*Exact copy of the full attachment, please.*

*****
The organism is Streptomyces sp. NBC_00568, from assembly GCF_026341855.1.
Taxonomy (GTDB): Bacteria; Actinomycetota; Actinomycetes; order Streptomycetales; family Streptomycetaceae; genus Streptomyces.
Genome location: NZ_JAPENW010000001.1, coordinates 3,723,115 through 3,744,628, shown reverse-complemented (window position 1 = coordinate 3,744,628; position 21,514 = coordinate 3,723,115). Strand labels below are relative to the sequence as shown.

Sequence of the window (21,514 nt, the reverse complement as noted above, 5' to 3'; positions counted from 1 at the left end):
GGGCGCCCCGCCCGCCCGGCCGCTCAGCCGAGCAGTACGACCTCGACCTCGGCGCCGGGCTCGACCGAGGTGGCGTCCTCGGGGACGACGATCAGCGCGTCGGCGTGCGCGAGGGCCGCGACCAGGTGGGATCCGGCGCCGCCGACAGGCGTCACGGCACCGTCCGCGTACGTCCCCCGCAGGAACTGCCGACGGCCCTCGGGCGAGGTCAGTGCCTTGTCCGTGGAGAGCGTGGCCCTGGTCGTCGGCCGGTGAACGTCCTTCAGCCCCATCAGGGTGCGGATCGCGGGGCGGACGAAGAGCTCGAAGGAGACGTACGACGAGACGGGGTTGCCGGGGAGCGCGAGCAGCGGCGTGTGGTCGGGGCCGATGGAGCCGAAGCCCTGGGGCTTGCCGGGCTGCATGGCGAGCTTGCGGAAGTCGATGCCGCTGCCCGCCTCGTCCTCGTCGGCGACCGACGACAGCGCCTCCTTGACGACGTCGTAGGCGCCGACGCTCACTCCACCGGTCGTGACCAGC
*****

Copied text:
The organism is Streptomyces sp. NBC_00568, from assembly GCF_026341855.1.
Taxonomy (GTDB): Bacteria; Actinomycetota; Actinomycetes; order Streptomycetales; family Streptomycetaceae; genus Streptomyces.
Genome location: NZ_JAPENW010000001.1, coordinates 3,723,115 through 3,744,628, shown reverse-complemented (window position 1 = coordinate 3,744,628; position 21,514 = coordinate 3,723,115). Strand labels below are relative to the sequence as shown.

Sequence of the window (21,514 nt, the reverse complement as noted above, 5' to 3'; positions counted from 1 at the left end):
GGGCGCCCCGCCCGCCCGGCCGCTCAGCCGAGCAGTACGACCTCGACCTCGGCGCCGGGCTCGACCGAGGTGGCGTCCTCGGGGACGACGATCAGCGCGTCGGCGTGCGCGAGGGCCGCGACCAGGTGGGATCCGGCGCCGCCGACAGGCGTCACGGCACCGTCCGCGTACGTCCCCCGCAGGAACTGCCGACGGCCCTCGGGCGAGGTCAGTGCCTTGTCCGTGGAGAGCGTGGCCCTGGTCGTCGGCCGGTGAACGTCCTTCAGCCCCATCAGGGTGCGGATCGCGGGGCGGACGAAGAGCTCGAAGGAGACGTACGACGAGACGGGGTTGCCGGGGAGCGCGAGCAGCGGCGTGTGGTCGGGGCCGATGGAGCCGAAGCCCTGGGGCTTGCCGGGCTGCATGGCGAGCTTGCGGAAGTCGATGCCGCTGCCCGCCTCGTCCTCGTCGGCGACCGACGACAGCGCCTCCTTGACGACGTCGTAGGCGCCGACGCTCACTCCACCGGTCGTGACCAGC